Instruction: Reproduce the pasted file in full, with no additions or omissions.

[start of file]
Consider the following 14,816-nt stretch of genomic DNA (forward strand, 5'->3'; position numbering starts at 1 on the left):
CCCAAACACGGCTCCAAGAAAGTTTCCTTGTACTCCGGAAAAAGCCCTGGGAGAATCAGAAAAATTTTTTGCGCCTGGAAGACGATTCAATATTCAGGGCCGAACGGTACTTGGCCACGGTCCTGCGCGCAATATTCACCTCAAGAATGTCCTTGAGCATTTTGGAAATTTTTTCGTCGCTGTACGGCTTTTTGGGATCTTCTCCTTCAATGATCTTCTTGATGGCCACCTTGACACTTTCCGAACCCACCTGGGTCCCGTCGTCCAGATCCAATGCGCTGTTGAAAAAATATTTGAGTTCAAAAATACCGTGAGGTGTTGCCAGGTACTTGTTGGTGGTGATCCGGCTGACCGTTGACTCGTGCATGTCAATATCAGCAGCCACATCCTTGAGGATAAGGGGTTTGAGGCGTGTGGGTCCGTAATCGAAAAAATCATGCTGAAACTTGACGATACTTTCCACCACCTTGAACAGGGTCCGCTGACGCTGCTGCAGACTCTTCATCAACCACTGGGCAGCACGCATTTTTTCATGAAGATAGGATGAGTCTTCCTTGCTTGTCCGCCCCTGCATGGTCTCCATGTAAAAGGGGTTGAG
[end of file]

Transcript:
Consider the following 14,816-nt stretch of genomic DNA (forward strand, 5'->3'; position numbering starts at 1 on the left):
CCCAAACACGGCTCCAAGAAAGTTTCCTTGTACTCCGGAAAAAGCCCTGGGAGAATCAGAAAAATTTTTTGCGCCTGGAAGACGATTCAATATTCAGGGCCGAACGGTACTTGGCCACGGTCCTGCGCGCAATATTCACCTCAAGAATGTCCTTGAGCATTTTGGAAATTTTTTCGTCGCTGTACGGCTTTTTGGGATCTTCTCCTTCAATGATCTTCTTGATGGCCACCTTGACACTTTCCGAACCCACCTGGGTCCCGTCGTCCAGATCCAATGCGCTGTTGAAAAAATATTTGAGTTCAAAAATACCGTGAGGTGTTGCCAGGTACTTGTTGGTGGTGATCCGGCTGACCGTTGACTCGTGCATGTCAATATCAGCAGCCACATCCTTGAGGATAAGGGGTTTGAGGCGTGTGGGTCCGTAATCGAAAAAATCATGCTGAAACTTGACGATACTTTCCACCACCTTGAACAGGGTCCGCTGACGCTGCTGCAGACTCTTCATCAACCACTGGGCAGCACGCATTTTTTCATGAAGATAGGATGAGTCTTCCTTGCTTGTCCGCCCCTGCATGGTCTCCATGTAAAAGGGGTTGAG